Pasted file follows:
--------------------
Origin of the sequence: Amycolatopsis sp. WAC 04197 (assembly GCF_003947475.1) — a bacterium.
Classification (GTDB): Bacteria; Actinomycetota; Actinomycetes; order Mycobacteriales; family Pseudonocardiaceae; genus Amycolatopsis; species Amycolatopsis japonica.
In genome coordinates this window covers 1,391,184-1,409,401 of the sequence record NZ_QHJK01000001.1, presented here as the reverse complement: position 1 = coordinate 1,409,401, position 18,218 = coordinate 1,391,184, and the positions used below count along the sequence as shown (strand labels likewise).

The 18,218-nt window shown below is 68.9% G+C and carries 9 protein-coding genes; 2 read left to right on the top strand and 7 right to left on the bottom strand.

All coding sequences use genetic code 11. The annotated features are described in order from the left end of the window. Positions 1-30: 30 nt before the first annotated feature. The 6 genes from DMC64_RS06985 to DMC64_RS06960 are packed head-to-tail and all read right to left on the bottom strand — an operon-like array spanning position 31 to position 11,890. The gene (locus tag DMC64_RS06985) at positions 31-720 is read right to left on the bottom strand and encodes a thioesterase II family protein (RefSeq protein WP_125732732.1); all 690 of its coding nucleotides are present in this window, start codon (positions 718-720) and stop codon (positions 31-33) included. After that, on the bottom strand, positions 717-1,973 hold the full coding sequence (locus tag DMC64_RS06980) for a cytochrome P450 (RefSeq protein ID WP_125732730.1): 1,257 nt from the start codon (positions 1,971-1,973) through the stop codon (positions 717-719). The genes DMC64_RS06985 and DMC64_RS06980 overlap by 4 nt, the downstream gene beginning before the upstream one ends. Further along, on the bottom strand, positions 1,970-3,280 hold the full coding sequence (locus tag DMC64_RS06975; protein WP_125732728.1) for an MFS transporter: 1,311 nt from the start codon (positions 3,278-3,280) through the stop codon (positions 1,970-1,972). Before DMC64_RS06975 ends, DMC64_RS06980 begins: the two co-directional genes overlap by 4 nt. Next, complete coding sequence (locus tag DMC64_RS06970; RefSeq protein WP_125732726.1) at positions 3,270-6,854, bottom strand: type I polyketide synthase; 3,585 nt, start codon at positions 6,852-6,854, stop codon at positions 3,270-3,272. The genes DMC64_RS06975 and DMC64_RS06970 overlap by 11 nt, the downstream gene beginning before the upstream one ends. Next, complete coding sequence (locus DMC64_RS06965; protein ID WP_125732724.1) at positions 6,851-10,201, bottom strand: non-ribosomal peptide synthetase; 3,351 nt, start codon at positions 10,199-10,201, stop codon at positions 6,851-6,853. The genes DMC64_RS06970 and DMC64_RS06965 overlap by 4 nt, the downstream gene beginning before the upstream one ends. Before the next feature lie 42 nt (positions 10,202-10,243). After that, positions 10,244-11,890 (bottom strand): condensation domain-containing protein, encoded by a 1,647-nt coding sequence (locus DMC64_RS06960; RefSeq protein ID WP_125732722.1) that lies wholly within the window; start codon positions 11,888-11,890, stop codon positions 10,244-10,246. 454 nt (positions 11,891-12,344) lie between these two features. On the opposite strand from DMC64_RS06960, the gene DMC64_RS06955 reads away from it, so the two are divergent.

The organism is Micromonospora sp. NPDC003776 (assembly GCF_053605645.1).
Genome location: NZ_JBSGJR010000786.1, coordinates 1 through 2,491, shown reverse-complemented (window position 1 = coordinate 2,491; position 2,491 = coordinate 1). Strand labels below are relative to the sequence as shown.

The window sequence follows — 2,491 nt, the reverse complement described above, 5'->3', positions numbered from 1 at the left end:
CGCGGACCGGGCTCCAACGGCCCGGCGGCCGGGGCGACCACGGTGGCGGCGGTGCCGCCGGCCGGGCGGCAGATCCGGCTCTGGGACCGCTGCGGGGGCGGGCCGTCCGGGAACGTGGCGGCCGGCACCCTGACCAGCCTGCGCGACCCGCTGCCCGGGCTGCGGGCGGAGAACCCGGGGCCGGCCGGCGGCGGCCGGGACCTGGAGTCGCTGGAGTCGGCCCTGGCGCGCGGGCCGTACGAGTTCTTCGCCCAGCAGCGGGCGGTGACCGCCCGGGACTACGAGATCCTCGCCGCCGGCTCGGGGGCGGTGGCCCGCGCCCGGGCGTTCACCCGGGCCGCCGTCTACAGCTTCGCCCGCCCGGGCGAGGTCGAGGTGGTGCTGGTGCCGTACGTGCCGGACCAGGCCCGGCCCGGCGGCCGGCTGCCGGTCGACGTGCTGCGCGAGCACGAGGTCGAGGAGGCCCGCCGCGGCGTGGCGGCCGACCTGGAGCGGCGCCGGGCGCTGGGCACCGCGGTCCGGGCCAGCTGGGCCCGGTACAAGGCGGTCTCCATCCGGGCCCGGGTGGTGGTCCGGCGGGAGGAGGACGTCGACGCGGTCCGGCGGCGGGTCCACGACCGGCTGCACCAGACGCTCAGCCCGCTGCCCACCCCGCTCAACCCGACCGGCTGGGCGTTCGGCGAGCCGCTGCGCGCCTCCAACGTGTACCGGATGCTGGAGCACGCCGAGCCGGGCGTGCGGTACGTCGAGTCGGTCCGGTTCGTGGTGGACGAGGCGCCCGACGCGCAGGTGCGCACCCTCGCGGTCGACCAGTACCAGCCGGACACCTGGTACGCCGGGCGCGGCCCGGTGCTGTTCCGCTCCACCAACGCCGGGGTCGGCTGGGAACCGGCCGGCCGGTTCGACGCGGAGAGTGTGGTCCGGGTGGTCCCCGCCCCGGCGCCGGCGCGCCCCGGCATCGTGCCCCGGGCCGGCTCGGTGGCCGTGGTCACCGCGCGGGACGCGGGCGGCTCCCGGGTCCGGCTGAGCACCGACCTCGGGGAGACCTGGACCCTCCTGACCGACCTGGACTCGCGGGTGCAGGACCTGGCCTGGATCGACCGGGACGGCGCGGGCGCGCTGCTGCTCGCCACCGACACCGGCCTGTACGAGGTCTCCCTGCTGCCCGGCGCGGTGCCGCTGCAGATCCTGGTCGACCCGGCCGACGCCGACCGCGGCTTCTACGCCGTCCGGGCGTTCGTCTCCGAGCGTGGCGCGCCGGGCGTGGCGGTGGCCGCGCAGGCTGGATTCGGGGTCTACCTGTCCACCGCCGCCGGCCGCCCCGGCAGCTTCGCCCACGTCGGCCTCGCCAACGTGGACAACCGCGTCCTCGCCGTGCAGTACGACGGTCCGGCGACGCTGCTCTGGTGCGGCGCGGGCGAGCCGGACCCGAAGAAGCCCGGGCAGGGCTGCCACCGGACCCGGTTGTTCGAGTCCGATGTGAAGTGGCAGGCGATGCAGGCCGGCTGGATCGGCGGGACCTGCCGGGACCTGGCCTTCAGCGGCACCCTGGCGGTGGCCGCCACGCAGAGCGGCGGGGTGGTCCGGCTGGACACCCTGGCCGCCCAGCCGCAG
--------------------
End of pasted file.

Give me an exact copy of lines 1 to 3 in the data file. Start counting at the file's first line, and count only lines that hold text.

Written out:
Origin of the sequence: Amycolatopsis sp. WAC 04197 (assembly GCF_003947475.1) — a bacterium.
Classification (GTDB): Bacteria; Actinomycetota; Actinomycetes; order Mycobacteriales; family Pseudonocardiaceae; genus Amycolatopsis; species Amycolatopsis japonica.
In genome coordinates this window covers 1,391,184-1,409,401 of the sequence record NZ_QHJK01000001.1, presented here as the reverse complement: position 1 = coordinate 1,409,401, position 18,218 = coordinate 1,391,184, and the positions used below count along the sequence as shown (strand labels likewise).